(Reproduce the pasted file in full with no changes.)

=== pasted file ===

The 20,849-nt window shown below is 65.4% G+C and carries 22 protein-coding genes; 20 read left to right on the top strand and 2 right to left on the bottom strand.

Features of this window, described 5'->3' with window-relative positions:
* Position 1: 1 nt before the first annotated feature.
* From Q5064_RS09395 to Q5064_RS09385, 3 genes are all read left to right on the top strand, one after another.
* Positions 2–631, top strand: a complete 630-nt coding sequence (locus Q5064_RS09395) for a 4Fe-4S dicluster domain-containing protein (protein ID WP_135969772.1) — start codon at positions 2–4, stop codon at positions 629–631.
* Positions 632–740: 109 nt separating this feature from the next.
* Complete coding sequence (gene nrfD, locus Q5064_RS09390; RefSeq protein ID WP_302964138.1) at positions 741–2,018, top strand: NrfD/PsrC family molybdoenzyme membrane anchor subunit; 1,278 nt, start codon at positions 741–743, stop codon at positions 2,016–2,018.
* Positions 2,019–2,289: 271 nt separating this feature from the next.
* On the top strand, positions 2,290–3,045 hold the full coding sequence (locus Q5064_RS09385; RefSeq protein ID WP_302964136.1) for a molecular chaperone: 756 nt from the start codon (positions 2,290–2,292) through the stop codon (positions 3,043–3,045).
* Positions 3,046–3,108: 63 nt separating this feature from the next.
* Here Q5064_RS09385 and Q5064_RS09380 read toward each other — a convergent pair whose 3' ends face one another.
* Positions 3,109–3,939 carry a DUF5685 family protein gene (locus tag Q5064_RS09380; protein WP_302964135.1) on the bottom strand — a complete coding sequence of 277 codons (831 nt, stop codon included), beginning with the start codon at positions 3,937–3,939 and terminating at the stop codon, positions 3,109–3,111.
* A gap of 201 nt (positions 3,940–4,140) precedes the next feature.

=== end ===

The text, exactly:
The 20,849-nt window shown below is 65.4% G+C and carries 22 protein-coding genes; 20 read left to right on the top strand and 2 right to left on the bottom strand.

Features of this window, described 5'->3' with window-relative positions:
* Position 1: 1 nt before the first annotated feature.
* From Q5064_RS09395 to Q5064_RS09385, 3 genes are all read left to right on the top strand, one after another.
* Positions 2–631, top strand: a complete 630-nt coding sequence (locus Q5064_RS09395) for a 4Fe-4S dicluster domain-containing protein (protein ID WP_135969772.1) — start codon at positions 2–4, stop codon at positions 629–631.
* Positions 632–740: 109 nt separating this feature from the next.
* Complete coding sequence (gene nrfD, locus Q5064_RS09390; RefSeq protein ID WP_302964138.1) at positions 741–2,018, top strand: NrfD/PsrC family molybdoenzyme membrane anchor subunit; 1,278 nt, start codon at positions 741–743, stop codon at positions 2,016–2,018.
* Positions 2,019–2,289: 271 nt separating this feature from the next.
* On the top strand, positions 2,290–3,045 hold the full coding sequence (locus Q5064_RS09385; RefSeq protein ID WP_302964136.1) for a molecular chaperone: 756 nt from the start codon (positions 2,290–2,292) through the stop codon (positions 3,043–3,045).
* Positions 3,046–3,108: 63 nt separating this feature from the next.
* Here Q5064_RS09385 and Q5064_RS09380 read toward each other — a convergent pair whose 3' ends face one another.
* Positions 3,109–3,939 carry a DUF5685 family protein gene (locus tag Q5064_RS09380; protein WP_302964135.1) on the bottom strand — a complete coding sequence of 277 codons (831 nt, stop codon included), beginning with the start codon at positions 3,937–3,939 and terminating at the stop codon, positions 3,109–3,111.
* A gap of 201 nt (positions 3,940–4,140) precedes the next feature.